Desktop drives are significantly less expensive than NAS Drives or Enterprise. Can they be used when building a budget RAID array?
They can, however it’s important to understand how desktop drives will increase required maintenance, downtime, expense, and risk of data loss. The biggest difference between desktop drives vs NAS drives or Enterprise drives is in how they communicate with the RAID controller during write operations.
A write operation in a RAID array begins with the controller sending data to the drive to write. The drive then sends a reply stating that the write request was received. Most controllers then wait 7 seconds to receive a reply from the drive that write operation has been completed successfully. If the drive replies with a success message within that 7 second period, the controller sends the next piece of data. If the drive sends a ‘fail’ message, the controller will send the write request again. However, if the drive sends no reply within the 7 seconds, the controller assumes the drive is unplugged or has mechanically failed and drops the drive from the array.
This is the biggest problem in using desktop drives. When a piece of data is sent to a desktop drive for a write, that drive will not send a reply back to the controller until the data is written successfully. As a drive ages, sectors gradually go bad and can require many write attempts to complete, taking longer than the 7 second wait. This causes the controller to drop the desktop drive offline, which places the array into recovery/rebuild mode.
Most of the time, the desktop drive will reply to the controller 10-15 seconds later, after the write operation is complete. By this time however, the controller has already dropped the drive from the array and now thinks it’s a new drive.Thus begins the long process of re-syncing or rebuilding the entire array, just as if the drive had mechanically failed and a new one was installed in it’s place. The data on that drive must now be rebuilt.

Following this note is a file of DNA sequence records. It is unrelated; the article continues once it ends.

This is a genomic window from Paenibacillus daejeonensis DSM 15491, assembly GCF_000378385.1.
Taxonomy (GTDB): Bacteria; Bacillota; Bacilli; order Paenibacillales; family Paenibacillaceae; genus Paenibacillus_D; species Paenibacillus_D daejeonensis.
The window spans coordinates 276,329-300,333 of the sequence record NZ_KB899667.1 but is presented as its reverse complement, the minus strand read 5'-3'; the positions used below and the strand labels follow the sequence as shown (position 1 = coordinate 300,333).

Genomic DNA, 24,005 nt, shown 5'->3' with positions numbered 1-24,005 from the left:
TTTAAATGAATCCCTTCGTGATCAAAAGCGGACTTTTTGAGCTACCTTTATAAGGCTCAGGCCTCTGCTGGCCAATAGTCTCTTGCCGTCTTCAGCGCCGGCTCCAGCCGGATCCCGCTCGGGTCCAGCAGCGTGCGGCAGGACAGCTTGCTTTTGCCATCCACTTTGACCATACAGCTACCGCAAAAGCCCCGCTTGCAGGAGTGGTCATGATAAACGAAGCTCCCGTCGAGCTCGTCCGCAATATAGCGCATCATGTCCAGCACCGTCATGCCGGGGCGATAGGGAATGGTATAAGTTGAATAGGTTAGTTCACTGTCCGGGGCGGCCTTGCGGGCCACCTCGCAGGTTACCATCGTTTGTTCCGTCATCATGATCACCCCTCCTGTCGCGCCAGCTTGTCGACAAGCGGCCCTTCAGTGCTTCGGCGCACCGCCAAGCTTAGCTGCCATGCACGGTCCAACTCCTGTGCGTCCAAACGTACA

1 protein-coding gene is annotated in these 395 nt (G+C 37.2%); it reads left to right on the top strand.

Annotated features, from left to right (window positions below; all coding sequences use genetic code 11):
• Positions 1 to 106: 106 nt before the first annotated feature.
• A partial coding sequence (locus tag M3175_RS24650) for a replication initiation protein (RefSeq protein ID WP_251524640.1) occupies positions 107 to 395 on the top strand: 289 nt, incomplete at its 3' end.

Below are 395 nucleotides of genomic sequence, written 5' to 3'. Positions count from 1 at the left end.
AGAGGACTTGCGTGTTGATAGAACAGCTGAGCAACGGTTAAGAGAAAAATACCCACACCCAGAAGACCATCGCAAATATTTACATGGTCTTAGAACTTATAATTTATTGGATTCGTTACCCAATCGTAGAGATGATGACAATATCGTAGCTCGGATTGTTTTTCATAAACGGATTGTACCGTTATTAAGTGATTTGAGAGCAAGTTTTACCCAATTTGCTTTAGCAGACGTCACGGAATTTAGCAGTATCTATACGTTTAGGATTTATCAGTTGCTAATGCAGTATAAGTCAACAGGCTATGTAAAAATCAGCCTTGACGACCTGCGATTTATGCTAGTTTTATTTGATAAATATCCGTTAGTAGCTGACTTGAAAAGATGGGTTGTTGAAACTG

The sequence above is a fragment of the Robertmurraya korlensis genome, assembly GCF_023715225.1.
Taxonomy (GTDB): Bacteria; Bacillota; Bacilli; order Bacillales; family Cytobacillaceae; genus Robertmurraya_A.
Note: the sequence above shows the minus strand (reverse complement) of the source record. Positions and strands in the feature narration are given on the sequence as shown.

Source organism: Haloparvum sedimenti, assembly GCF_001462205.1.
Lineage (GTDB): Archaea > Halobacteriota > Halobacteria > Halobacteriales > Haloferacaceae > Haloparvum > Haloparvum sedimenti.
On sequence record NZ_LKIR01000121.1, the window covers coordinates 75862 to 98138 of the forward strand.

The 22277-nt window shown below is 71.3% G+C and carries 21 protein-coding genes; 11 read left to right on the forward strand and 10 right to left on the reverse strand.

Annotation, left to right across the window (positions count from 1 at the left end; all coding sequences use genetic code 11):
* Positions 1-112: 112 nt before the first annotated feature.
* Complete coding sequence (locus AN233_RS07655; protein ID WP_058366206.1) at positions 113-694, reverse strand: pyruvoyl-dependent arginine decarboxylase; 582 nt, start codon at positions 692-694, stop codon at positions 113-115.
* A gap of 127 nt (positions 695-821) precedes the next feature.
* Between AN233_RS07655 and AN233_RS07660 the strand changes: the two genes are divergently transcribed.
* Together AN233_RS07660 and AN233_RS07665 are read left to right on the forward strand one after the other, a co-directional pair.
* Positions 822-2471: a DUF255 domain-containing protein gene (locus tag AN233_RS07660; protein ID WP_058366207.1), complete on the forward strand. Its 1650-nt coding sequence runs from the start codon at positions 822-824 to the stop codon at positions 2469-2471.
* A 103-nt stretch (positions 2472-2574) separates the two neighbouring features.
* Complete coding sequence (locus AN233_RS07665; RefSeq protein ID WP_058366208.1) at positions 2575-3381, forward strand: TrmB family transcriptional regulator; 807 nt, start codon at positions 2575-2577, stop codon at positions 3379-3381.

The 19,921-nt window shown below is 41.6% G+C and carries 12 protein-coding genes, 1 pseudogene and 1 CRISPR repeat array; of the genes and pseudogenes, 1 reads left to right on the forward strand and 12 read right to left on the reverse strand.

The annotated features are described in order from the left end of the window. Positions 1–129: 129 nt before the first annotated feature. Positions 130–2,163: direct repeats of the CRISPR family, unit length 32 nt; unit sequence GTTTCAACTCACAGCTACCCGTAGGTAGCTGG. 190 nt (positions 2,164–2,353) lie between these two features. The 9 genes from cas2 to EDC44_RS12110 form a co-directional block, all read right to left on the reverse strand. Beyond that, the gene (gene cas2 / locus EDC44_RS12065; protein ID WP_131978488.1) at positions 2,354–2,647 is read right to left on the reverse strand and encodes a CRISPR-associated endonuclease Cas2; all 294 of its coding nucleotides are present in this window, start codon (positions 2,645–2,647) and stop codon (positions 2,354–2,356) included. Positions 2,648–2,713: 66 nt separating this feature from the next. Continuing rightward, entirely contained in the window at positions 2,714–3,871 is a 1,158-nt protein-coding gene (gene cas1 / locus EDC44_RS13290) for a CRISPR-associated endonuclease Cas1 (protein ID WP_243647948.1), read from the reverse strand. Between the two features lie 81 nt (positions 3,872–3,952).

The danger for data loss increases exponentially in this case if the entire array is desktop drives, since an array rebuild/re-sync places a much higher load on the rest of the drives. The chances of another desktop drive dropping from the array is significantly higher during a high load period, which could cause a total loss of the array and all data.
When our data center was built 3 years ago, my team tested this out by building two RAID 60 storage servers. The first server contained (24) 3TB Seagate Barracuda desktop drives, and the second (24) 4TB Western Digital desktop drives. Each RAID 60 array consisted of two (8) drive RAID 6 arrays striped together. We tested several different Hardware RAID cards (Adaptec, Intel, LSI) and several software raid solutions (Server 2008 R2, Windows 7, FreeNAS Raid Z).
While Windows RAID failed significantly more often, the results were fairly consistent. 9 times out of 10 when a desktop drive showed as “Failed” and was dropped from the array, it popped back online less than 90 seconds later as a new drive, and the array rebuild process began automatically, as if it were a brand new replacement drive. While we never experienced a total array failure, on two occasions 4 desktop drives dropped from the same RAID 60 array within a two hour period (Our Raid 60 arrays can experience 4 drive failures without crashing). On many other occasions 2-3 drives “failed” (and then came back online). Rebuilds on these servers typically took 8-12 hours per drive, so multiple failures can place a heavy load on all drives in the array for days at a time. It’s also important to note that these were test servers, not production servers, so even during testing they were under rather light loads, with less than 5 testers using a server at the same time.
This is where NAS drives and Enterprise drives provide an additional huge layer of protection; upon receiving the write request, they send a message back to the controller every 3-5 seconds until the write operation is completed, regardless of how long the operation takes to complete. This prevents the controller from assuming the drive has failed and dropping it from the array. Enterprise drives offer a couple more layers of protection that are often not necessary, except in servers with a large number of drives and an exceptionally heavy data I/O load (like terabyte size databases that run thousands of transactions per second).
As a final note, our testing found this issue happening significantly more when Windows software mirroring or software RAID 5 is used- again though, only with desktop drives. NAS and Enterprise drives rarely seem to have this issue with hardware or software RAID. If you need to mirror two drives for data protection (or setup a small RAID 5 array) and are unable to purchase NAS drives, purchasing a $20 RAID card (like these) will give you a much higher reliability with desktop drives than using Windows software raid.